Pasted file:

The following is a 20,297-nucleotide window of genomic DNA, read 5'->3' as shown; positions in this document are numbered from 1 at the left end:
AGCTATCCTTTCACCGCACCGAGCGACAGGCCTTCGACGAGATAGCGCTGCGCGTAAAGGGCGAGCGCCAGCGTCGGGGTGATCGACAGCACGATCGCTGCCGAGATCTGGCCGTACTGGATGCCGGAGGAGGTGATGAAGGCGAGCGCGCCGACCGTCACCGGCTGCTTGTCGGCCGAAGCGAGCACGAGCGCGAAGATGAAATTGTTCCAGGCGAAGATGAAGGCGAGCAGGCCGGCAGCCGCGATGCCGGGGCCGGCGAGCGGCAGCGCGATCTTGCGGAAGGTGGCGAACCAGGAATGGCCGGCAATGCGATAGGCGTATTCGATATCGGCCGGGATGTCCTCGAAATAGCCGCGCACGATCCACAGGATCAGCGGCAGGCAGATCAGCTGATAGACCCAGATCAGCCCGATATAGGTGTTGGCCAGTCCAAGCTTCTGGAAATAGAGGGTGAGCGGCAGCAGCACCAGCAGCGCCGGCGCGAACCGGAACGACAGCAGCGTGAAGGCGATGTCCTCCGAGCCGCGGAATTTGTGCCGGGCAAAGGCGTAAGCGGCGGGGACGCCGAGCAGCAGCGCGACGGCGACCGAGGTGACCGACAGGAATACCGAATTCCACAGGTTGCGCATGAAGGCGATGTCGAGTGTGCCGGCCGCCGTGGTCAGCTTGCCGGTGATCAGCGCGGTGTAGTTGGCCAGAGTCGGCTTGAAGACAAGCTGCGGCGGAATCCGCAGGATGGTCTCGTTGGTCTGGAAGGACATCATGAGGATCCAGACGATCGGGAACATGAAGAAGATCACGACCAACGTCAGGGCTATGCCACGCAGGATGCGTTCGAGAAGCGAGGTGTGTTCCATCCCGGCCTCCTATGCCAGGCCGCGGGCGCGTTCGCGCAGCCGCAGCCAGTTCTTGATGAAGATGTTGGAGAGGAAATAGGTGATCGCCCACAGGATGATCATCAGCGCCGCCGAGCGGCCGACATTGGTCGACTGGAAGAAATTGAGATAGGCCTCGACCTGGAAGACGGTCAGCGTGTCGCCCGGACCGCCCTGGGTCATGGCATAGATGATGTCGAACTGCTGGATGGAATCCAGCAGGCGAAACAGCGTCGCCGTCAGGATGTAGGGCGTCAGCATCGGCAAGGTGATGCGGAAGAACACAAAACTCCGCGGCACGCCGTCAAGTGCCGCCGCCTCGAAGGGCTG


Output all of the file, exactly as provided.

The following is a 20,297-nucleotide window of genomic DNA, read 5'->3' as shown; positions in this document are numbered from 1 at the left end:
AGCTATCCTTTCACCGCACCGAGCGACAGGCCTTCGACGAGATAGCGCTGCGCGTAAAGGGCGAGCGCCAGCGTCGGGGTGATCGACAGCACGATCGCTGCCGAGATCTGGCCGTACTGGATGCCGGAGGAGGTGATGAAGGCGAGCGCGCCGACCGTCACCGGCTGCTTGTCGGCCGAAGCGAGCACGAGCGCGAAGATGAAATTGTTCCAGGCGAAGATGAAGGCGAGCAGGCCGGCAGCCGCGATGCCGGGGCCGGCGAGCGGCAGCGCGATCTTGCGGAAGGTGGCGAACCAGGAATGGCCGGCAATGCGATAGGCGTATTCGATATCGGCCGGGATGTCCTCGAAATAGCCGCGCACGATCCACAGGATCAGCGGCAGGCAGATCAGCTGATAGACCCAGATCAGCCCGATATAGGTGTTGGCCAGTCCAAGCTTCTGGAAATAGAGGGTGAGCGGCAGCAGCACCAGCAGCGCCGGCGCGAACCGGAACGACAGCAGCGTGAAGGCGATGTCCTCCGAGCCGCGGAATTTGTGCCGGGCAAAGGCGTAAGCGGCGGGGACGCCGAGCAGCAGCGCGACGGCGACCGAGGTGACCGACAGGAATACCGAATTCCACAGGTTGCGCATGAAGGCGATGTCGAGTGTGCCGGCCGCCGTGGTCAGCTTGCCGGTGATCAGCGCGGTGTAGTTGGCCAGAGTCGGCTTGAAGACAAGCTGCGGCGGAATCCGCAGGATGGTCTCGTTGGTCTGGAAGGACATCATGAGGATCCAGACGATCGGGAACATGAAGAAGATCACGACCAACGTCAGGGCTATGCCACGCAGGATGCGTTCGAGAAGCGAGGTGTGTTCCATCCCGGCCTCCTATGCCAGGCCGCGGGCGCGTTCGCGCAGCCGCAGCCAGTTCTTGATGAAGATGTTGGAGAGGAAATAGGTGATCGCCCACAGGATGATCATCAGCGCCGCCGAGCGGCCGACATTGGTCGACTGGAAGAAATTGAGATAGGCCTCGACCTGGAAGACGGTCAGCGTGTCGCCCGGACCGCCCTGGGTCATGGCATAGATGATGTCGAACTGCTGGATGGAATCCAGCAGGCGAAACAGCGTCGCCGTCAGGATGTAGGGCGTCAGCATCGGCAAGGTGATGCGGAAGAACACAAAACTCCGCGGCACGCCGTCAAGTGCCGCCGCCTCGAAGGGCTG